However, as the fund can manage its portfolio more flexibly in the new fiscal year, it should be able to continue purchasing foreign bonds, even if the share exceeds the upper limit (19%).
As the BOJ’s negative rate policy will be extended further, in our view, we think it would be reasonable for the GPIF to continue reducing the fund’s exposure to domestic bonds, while shifting into foreign bonds. At the moment, both domestic and foreign equity shares central of the GPIF’s target portfolio are at 25%, but the central target for foreign bonds is just 15%. Thus, there is room for the fund to further shift from domestic bonds into foreign bonds.
The GPIF will release its new basic portfolio by end-March 2020, while the announcement could take place by end-2019. We see a strong probability that the GPIF would raise the share of foreign bonds then, and its flow could lead to JPY selling.
end-December, total AUM managed by the GPIF was at JPY151.4trn (USD1.4trn), and
5% portfolio shift into foreign bonds could generate JPY7.6trn (USD65-70bn) of JPY
In comparison with 2014, market interest in the GPIF portfolio change seems much lower (Figure 4).
Nonetheless, we believe the annual plan released today shows the fund’s investment in foreign bonds will remain significant this year, and the diversification should support cross-yens well (Figure 5).
– source Nomura
So, from an allocation perspective, you probably want to “front run” the GPIF and its lifers friend, given they play “Easy come, Easy Go” particularly well in adding US dollar credit exposure we think.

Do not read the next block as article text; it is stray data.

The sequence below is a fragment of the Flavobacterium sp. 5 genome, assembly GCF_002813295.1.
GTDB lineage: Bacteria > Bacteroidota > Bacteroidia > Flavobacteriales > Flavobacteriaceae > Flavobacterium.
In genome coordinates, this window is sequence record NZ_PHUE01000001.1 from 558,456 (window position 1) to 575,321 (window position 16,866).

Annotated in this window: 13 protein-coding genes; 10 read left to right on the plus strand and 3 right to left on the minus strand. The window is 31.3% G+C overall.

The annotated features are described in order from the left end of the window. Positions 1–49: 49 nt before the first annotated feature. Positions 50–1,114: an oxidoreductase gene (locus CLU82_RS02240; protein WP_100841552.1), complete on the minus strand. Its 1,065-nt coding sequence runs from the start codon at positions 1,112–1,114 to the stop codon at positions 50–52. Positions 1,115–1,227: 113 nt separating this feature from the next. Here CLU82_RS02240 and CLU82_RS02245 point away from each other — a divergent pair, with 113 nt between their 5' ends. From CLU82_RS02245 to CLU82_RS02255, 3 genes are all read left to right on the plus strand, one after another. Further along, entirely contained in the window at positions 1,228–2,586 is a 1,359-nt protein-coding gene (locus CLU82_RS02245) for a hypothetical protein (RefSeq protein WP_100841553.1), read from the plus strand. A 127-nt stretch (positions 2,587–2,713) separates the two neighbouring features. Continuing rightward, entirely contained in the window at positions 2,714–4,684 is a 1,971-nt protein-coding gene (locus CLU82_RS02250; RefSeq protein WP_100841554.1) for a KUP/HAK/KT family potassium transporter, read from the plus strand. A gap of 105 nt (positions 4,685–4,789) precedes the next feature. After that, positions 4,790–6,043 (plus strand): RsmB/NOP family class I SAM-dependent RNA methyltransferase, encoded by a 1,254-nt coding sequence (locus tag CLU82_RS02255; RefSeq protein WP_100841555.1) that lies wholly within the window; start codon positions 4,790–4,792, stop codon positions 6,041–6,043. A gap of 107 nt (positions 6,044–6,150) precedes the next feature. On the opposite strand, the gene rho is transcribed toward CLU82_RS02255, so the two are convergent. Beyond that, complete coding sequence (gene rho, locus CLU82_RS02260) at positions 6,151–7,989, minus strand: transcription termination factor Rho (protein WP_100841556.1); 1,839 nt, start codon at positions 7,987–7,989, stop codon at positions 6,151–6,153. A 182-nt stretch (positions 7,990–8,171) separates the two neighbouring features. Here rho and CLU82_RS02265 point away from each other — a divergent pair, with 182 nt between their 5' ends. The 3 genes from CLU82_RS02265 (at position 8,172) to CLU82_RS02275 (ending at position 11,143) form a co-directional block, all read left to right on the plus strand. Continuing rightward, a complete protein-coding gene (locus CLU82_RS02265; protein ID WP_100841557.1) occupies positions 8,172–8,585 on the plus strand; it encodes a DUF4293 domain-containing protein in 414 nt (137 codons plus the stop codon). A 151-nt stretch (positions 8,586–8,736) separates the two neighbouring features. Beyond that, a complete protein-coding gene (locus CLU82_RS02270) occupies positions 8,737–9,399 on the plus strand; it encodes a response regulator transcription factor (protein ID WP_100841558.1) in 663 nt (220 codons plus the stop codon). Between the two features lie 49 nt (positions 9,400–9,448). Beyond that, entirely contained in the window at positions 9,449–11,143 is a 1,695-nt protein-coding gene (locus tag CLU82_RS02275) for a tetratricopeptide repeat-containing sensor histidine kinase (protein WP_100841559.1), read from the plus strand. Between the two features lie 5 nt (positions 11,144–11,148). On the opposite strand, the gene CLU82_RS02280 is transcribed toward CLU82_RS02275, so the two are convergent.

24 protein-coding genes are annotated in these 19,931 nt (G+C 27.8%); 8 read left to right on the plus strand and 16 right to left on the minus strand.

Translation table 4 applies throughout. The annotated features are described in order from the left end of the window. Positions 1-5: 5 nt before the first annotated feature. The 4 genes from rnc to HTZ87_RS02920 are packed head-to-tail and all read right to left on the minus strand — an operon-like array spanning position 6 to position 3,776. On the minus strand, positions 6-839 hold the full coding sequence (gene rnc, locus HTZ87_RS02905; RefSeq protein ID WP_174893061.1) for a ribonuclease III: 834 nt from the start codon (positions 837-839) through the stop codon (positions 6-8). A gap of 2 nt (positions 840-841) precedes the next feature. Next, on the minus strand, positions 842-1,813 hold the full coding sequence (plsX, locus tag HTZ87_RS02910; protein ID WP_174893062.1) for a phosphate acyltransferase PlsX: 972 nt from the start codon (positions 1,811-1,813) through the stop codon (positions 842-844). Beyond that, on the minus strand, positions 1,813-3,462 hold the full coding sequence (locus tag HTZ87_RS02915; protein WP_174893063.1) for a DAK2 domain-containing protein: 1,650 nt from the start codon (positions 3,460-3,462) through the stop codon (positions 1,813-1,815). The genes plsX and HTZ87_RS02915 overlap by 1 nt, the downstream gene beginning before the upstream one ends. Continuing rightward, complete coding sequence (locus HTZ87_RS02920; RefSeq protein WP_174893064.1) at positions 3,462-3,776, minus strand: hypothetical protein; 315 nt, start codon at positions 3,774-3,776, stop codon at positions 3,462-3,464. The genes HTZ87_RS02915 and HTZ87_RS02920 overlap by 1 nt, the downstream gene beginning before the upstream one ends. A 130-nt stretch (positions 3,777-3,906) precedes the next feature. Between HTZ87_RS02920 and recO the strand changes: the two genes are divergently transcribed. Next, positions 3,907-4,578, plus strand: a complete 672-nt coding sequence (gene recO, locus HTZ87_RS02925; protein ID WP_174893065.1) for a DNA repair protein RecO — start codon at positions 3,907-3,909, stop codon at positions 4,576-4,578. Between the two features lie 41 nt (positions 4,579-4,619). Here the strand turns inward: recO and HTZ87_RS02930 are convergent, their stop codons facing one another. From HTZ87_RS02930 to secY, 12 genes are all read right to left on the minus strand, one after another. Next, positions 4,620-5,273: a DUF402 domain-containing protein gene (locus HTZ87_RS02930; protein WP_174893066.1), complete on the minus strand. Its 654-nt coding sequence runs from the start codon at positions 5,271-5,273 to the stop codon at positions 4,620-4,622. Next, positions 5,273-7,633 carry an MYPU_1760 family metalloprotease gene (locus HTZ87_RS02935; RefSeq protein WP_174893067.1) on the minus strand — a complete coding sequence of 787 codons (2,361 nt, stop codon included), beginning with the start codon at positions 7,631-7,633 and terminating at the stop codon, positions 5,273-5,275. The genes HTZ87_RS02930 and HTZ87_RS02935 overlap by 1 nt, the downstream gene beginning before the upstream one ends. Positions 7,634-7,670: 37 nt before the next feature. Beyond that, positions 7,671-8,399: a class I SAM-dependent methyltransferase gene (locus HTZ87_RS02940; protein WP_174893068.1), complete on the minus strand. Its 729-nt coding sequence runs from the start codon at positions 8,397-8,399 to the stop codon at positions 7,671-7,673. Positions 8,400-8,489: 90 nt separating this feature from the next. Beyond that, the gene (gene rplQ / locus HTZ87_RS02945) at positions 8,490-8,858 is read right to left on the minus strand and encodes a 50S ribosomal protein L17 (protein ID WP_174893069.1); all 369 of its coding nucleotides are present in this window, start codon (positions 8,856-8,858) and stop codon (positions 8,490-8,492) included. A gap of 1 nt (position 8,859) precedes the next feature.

When it comes to flows, and all the “fun” going into the bond market, it is already happening as per Bank of America Merrill Lynch’s note from the 29th of March entitled “Bonds over stocks”:
“Dovish central banks revive the bond market
As global central banks continue on their dovish path, more money is flowing into credit and fixed income funds more broadly.
It feels that this trend is here to stay amid low inflation and lack of growth in Europe, and continued political headwinds (Brexit, trade wars). As macroeconomic data trends are bottoming out and central banks continue to remain dovish, we think that credit gap wider risks are limited.
Over the past week…
High grade funds recorded an inflow for the fourth week in a row, albeit at a slower pace than last week. However we note that one fund suffered an outflow of almost $1bn. Should we adjust for that the inflow would have been more than $2.7bn.
High yield funds enjoyed their fifth consecutive week of inflow. Looking into the domicile breakdown, Global-focused funds gathered half of the inflows, with the other half favouring US-focused funds more than European-focused funds.
Government bond funds saw inflows for a second straight week, while the pace has been ticking up over the past couple of weeks. Money Market funds recorded an outflow last week, the strongest over the last five weeks. All in all, Fixed Income funds enjoyed another week of strong inflows.
European equity funds continued to record outflows; the seventh in a row. Note that the pace of outflows shows no sign of slowing down.
Global EM debt funds recorded their fifth consecutive week of inflows. Note that last weekly inflow was the largest in seven weeks. Commodity funds saw another inflow last week, the fourteenth over the past sixteen weeks.
On the duration front, short-term IG fundsunderperformed whilst mid and long-term IG fundsrecorded strong inflows amid a broader reach for yield trend.” – source Bank of America Merrill Lynch
the flow as they say, but follow Japan when it comes to credit markets
exposure, given that they are no small players when it comes to global
So should you play “defense” allocation wise or continue to go “all in”? On that very subject we read with interest Morgan Stanley’s Cross Asset Dispatches note from the 31st of March entitled “Improving the Cycle Indicator – Countdown to Downturn”:
“Cycle inflection argues for more cautious portfolio tilt – pare back exposure in US stocks and HY, add allocation to US duration, RoW stocks